“I feel like God gave me another chance — I’m not gonna say a second chance because he gave me so many chances in life,” Alexander said. “But this time I feel a whole different new way of living. I feel like I’m more responsible. I’m a taxpayer. I’m a part of something good now, and I’m giving back freely with no motives. I ask God every morning to put me around some special people in my life. And every day I run across somebody from The Fuller Center or another recovering alcoholic. We just give back. We help each other.”
Thomas will live just a few doors down from Alexander, whom he met through his own experiences with The Healing Place and Volunteers of America. Seeing the transformation in Alexander after he became a homeowner inspired Thomas to follow in his footsteps.
“I’m looking at Louis’ house, and Louis’ house looks exactly like my house,” Thomas said. “Louis and I come from the same cut, from the bottom of having nothing. … I’ve seen his growth, and him being a homeowner is unbelievable. Because who’d have thought Louis would have a house. It’s the same thing people are saying about me — who’d have thought JoJo would have a house.”
While Thomas and Alexander are single men owning small but decent homes, another VOA success story is Phonecia Carney, who is moving into a larger home with her three children — 14-year-old Jeremiah, 4-year-old Valajiah and 1-year-old Tristan.
“I never thought that I would be owning a home, especially as a single parent at 33,” said Carney, who like Thomas became a homeless veteran after leaving the Army. “I’m so amazed at the (Save a House/Make a Home) program. It’s a way for people who normally wouldn’t be able to buy a new house to be able to get a house. I love the program. It’s a great opportunity.
“To me, it’s the most wonderful feeling because they’ve got somewhere stable,” she added of her children. “We’re not constantly moving around. … It’s hard when you don’t have a home to go to, and you’ve got kids to raise. It’s very important to have a home.”
Cash, who now has a home big enough for her and her two children, said that a simple, decent home like The Fuller Center helps people obtain on no-profit-made, no-interest-charged terms they can afford is crucial to a child’s success and is something she didn’t have.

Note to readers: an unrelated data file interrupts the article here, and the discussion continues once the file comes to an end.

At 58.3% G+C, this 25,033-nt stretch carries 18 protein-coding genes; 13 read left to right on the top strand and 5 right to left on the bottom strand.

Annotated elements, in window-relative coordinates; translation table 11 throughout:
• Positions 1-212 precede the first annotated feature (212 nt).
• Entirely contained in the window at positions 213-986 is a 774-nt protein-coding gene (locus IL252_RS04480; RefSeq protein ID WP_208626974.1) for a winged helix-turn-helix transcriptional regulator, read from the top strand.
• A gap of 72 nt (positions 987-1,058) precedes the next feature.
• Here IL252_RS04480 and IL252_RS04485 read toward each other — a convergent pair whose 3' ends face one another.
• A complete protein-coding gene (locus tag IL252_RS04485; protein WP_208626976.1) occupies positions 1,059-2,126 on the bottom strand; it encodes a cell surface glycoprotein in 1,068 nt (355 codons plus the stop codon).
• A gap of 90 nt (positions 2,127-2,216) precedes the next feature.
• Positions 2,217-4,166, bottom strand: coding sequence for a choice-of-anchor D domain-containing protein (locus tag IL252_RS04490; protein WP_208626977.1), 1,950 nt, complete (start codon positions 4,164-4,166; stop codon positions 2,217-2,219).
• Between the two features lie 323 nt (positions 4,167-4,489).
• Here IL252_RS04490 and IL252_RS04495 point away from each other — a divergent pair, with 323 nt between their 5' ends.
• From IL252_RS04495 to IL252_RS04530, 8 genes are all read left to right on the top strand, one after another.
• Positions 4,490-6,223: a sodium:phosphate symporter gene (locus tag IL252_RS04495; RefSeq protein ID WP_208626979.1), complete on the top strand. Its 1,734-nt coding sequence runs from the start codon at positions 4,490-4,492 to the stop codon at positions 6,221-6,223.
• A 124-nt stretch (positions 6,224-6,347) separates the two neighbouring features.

“I needed to make some kind of foundation for me and my children,” she said. “With me growing up and not having a real solid foundation, it kind of had me going different ways as far as school and education and all the other things.”
Cash came to The Fuller Center after graduating from YouthBuild Louisville, a nonprofit education, job training and leadership program for youths who may have fallen through the cracks. More than 320 participants have graduated from the program, with 86 percent earning their GEDs and at least 45 graduates going on to college. That includes Cash, who also served a year with AmeriCorps, giving an additional 1,000 hours of volunteer work for which she received a college scholarship.
“We’ve come full circle on this particular day,” an emotional YouthBuild Louisville Executive Director Lynn Rippy said at the April 19 dedication of Cash’s home. “Connie is a very special young woman. She graduated in ’09 from YouthBuild and went immediately to college. She is working now and going to college and raising her two kids, and she is one of the best moms I’ve ever met. It’s just very exciting to watch a young woman … be able to see her dreams become a reality. I just want to make sure you know who she is because she’s an incredible young woman.”
Rippy’s tears of joy for Cash are matched by the beaming smile on the face of John Launius, development manager for the local Volunteers of America. Launius said the success of people like Carney, Thomas and Alexander offers inspiration to those who worked with them and those who follow in their footsteps.
“These are clients who have continued to give back to Volunteers of America and to the community through volunteering, and to see this opportunity come together for these folks in particular is very meaningful not only to me but to our staff and our organization,” said Launius, who recently became a Fuller Center of Louisville board member. “It really gives us confidence in this community and our relationship with The Fuller Center and honestly with the folks that we serve. We let our clients know about the success of the people who have walked those paths before them. And our clients are just as excited to hear about these opportunities for Phonecia and for Joe and for Louis as we are.”